I am a foodie, but it’s not just one favorite. I like lots. I love Mexican food—who doesn’t? I love French sauces, I love Russian food. You don’t see many Russian restaurants but its really, really tasty. My wife is from Turkmenistan, a central Asian country, so I like central Asian cuisine. I like sushi. I’m an omnivore.

I eat out on the road, and I love culinary adventure, but at home I love to cook. I think that every conductor thinks of himself as a chef.

As you know, Colorado is an outdoor recreation state. Do you have a favorite activity outdoors? Or are you too busy shut up in your studio studying scores?

I suppose my two favorites are skiing and canoeing. So when you asked about why the Longmont Symphony, that’s a perk.

Do you follow any sport or team?

You know I really don’t follow sports, but if the Buffalo Bills are playing or Michigan is playing, then I take an interest. That has more to do with loyalty than a particular interest. Otherwise, I love baseball, in part because the rules of the game allow for human nature—stealing bases! And because the pitcher’s role is so dynamic. And the rhythm of the game, fast, slow, fast.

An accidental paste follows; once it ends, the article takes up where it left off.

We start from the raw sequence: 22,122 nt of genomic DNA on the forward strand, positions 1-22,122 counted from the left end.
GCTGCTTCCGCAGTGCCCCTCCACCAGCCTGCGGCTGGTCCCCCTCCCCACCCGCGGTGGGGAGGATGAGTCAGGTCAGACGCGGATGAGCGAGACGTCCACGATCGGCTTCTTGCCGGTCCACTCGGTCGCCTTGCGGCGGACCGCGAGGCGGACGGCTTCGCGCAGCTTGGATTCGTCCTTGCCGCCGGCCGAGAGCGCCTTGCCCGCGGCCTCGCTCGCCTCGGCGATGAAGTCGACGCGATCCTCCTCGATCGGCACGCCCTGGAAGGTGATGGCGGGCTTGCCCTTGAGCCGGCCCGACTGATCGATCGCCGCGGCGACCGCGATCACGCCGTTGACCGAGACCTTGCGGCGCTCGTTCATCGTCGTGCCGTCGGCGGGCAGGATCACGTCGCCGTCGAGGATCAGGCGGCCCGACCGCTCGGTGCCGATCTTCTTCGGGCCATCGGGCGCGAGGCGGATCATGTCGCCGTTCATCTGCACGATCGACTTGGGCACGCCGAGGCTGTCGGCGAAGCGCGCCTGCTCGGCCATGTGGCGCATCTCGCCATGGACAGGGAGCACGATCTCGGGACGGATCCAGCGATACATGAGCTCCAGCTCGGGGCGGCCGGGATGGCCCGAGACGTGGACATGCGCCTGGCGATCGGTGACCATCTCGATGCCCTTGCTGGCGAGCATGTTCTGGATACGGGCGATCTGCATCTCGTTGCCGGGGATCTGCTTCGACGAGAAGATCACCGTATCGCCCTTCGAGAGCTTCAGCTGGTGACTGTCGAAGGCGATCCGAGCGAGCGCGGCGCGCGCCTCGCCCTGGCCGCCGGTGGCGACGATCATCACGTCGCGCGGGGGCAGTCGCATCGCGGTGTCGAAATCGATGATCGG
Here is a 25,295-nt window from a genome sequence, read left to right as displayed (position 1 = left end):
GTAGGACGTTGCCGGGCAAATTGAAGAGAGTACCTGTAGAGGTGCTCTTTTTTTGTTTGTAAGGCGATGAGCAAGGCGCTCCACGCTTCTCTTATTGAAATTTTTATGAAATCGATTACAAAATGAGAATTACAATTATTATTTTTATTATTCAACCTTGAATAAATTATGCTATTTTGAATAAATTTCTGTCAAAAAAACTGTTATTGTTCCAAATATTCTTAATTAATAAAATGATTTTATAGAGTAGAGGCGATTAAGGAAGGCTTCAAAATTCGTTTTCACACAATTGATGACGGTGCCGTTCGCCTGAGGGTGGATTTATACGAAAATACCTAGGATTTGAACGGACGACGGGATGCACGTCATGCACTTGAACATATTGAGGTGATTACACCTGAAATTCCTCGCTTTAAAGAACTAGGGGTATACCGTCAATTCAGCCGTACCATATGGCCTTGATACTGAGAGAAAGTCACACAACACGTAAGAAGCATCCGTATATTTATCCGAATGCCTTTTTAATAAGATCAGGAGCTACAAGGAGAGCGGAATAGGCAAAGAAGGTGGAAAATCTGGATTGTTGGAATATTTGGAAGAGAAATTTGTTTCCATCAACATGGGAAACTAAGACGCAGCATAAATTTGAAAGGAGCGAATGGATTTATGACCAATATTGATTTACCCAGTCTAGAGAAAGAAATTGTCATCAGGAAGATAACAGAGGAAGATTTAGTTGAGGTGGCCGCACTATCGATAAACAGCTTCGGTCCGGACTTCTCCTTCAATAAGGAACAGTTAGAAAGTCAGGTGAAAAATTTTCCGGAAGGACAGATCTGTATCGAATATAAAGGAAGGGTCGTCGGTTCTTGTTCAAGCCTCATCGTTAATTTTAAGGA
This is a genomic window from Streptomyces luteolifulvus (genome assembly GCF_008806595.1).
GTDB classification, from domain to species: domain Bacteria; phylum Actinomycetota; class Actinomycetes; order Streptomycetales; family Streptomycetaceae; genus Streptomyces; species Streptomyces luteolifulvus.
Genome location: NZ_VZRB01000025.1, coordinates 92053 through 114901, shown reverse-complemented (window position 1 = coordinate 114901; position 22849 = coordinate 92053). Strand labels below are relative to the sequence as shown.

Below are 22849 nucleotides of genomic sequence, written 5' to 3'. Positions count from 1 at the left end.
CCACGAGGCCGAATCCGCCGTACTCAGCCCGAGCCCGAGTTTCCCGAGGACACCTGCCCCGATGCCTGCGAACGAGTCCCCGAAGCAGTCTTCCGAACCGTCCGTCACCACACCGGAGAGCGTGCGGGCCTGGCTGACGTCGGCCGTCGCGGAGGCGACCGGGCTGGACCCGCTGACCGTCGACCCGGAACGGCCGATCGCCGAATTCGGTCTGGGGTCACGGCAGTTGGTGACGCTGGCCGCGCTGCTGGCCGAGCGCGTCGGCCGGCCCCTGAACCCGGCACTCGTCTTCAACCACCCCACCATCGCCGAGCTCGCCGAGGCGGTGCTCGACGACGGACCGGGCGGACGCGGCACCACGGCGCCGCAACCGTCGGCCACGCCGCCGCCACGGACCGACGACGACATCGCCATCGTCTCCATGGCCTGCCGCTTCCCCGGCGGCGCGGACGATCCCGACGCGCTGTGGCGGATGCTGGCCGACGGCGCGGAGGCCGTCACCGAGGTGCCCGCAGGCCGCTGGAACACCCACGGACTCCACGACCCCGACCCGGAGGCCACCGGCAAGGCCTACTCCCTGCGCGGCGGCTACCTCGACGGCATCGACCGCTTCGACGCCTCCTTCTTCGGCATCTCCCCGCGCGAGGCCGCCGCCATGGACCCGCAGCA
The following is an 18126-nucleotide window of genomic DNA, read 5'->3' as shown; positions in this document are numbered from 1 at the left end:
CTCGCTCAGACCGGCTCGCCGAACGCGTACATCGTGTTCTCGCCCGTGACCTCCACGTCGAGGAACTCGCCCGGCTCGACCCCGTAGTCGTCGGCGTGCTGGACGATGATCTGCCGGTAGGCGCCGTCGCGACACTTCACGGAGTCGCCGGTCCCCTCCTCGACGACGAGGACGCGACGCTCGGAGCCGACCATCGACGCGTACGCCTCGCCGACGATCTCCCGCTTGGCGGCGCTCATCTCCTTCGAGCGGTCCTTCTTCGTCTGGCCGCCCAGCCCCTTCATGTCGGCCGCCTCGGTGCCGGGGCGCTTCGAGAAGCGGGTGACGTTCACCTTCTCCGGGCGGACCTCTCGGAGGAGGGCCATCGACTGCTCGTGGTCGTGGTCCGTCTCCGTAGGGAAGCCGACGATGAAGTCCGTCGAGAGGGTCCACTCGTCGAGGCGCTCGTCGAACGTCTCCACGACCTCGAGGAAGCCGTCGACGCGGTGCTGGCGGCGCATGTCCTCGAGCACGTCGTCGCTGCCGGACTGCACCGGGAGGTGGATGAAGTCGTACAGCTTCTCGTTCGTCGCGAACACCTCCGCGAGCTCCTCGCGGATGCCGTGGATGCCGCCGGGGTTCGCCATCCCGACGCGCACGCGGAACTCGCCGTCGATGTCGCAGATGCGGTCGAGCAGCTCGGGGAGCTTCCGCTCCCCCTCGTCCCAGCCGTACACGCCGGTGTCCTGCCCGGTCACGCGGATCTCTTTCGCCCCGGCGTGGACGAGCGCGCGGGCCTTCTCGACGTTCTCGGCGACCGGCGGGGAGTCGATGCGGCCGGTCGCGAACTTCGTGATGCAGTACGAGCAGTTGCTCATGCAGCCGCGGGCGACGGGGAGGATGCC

From opposite ends of the spectrtum

Pro Music Colorado offers “Love and Death” through Schubert and Shostakovich

By Peter Alexander

The next concert from the Pro Musica Colorado Chamber Orchestra and conductor Cynthia Katsarelis will bring together two opposing worlds.

silver Gelatin Print

Dmitri Shostakovich

The concert, titled “Love and Death,” will be presented Friday in Denver and Saturday in Boulder. There are only two works on the program: the Symphony No. 14 by Shostakovich, a vocal-orchestral meditation on death; and Schubert’s frolicsome Symphony No. 5. Soloists for the Shostakovich, singing poetic texts by Federico García Lorca, Guillaume Apollinaire, Wilhelm Kuchelbecker and Rainer Maria Rilke, will be soprano Jennifer Bird-Arvidsson and bass Ashraf Sewailam.

The two works come from the opposite ends of the emotional spectrum. “Right, and that’s by design,” Katsarelis says. “The Shostakovich is really intense, and you don’t want to leave people on their own at the end of this piece. The Schubert is a sublimely beautiful feel-good piece, and it will be a good antidote to the emotional intensity of the Shostakovich.”

Read more at Boulder Weekly.

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Jennifer Bird-Arvidsson

“Love and Death”
Pro Musica Colorado Chamber Orchestra, Cynthia Katsarelis, conductor
Jennifer Bird-Arvidsson, soprano, and Ashraf Sewailam, bass

Shostakovich: Symphony No. 14
Schubert: Symphony No. 5


Ashraf Sewailam

7:30 p.m. Friday, Jan. 20, First Baptist Church, 1373 Grant St, Denver
7:30 p.m. Saturday, Jan. 21, First United Methodist Church, 1421 Spruce, Boulder